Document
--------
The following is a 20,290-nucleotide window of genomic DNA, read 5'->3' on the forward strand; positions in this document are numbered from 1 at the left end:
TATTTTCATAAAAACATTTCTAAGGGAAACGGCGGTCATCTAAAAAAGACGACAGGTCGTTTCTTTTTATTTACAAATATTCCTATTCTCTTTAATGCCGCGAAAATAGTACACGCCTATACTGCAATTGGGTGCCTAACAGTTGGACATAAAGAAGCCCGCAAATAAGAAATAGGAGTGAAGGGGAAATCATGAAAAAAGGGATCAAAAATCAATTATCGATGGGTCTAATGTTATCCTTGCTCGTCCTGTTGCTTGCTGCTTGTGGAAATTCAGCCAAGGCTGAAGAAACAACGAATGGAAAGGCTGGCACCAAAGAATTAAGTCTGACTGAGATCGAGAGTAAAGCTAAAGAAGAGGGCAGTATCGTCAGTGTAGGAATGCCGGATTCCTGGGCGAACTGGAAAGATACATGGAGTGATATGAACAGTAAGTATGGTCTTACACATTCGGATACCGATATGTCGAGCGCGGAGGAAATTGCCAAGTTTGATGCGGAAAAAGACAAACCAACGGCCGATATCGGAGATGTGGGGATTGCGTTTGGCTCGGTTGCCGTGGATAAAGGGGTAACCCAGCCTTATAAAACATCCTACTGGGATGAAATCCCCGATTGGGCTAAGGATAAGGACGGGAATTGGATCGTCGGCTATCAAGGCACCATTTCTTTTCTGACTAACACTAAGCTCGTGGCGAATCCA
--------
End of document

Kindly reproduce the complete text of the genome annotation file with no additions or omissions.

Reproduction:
The following is a 20,290-nucleotide window of genomic DNA, read 5'->3' on the forward strand; positions in this document are numbered from 1 at the left end:
TATTTTCATAAAAACATTTCTAAGGGAAACGGCGGTCATCTAAAAAAGACGACAGGTCGTTTCTTTTTATTTACAAATATTCCTATTCTCTTTAATGCCGCGAAAATAGTACACGCCTATACTGCAATTGGGTGCCTAACAGTTGGACATAAAGAAGCCCGCAAATAAGAAATAGGAGTGAAGGGGAAATCATGAAAAAAGGGATCAAAAATCAATTATCGATGGGTCTAATGTTATCCTTGCTCGTCCTGTTGCTTGCTGCTTGTGGAAATTCAGCCAAGGCTGAAGAAACAACGAATGGAAAGGCTGGCACCAAAGAATTAAGTCTGACTGAGATCGAGAGTAAAGCTAAAGAAGAGGGCAGTATCGTCAGTGTAGGAATGCCGGATTCCTGGGCGAACTGGAAAGATACATGGAGTGATATGAACAGTAAGTATGGTCTTACACATTCGGATACCGATATGTCGAGCGCGGAGGAAATTGCCAAGTTTGATGCGGAAAAAGACAAACCAACGGCCGATATCGGAGATGTGGGGATTGCGTTTGGCTCGGTTGCCGTGGATAAAGGGGTAACCCAGCCTTATAAAACATCCTACTGGGATGAAATCCCCGATTGGGCTAAGGATAAGGACGGGAATTGGATCGTCGGCTATCAAGGCACCATTTCTTTTCTGACTAACACTAAGCTCGTGGCGAATCCA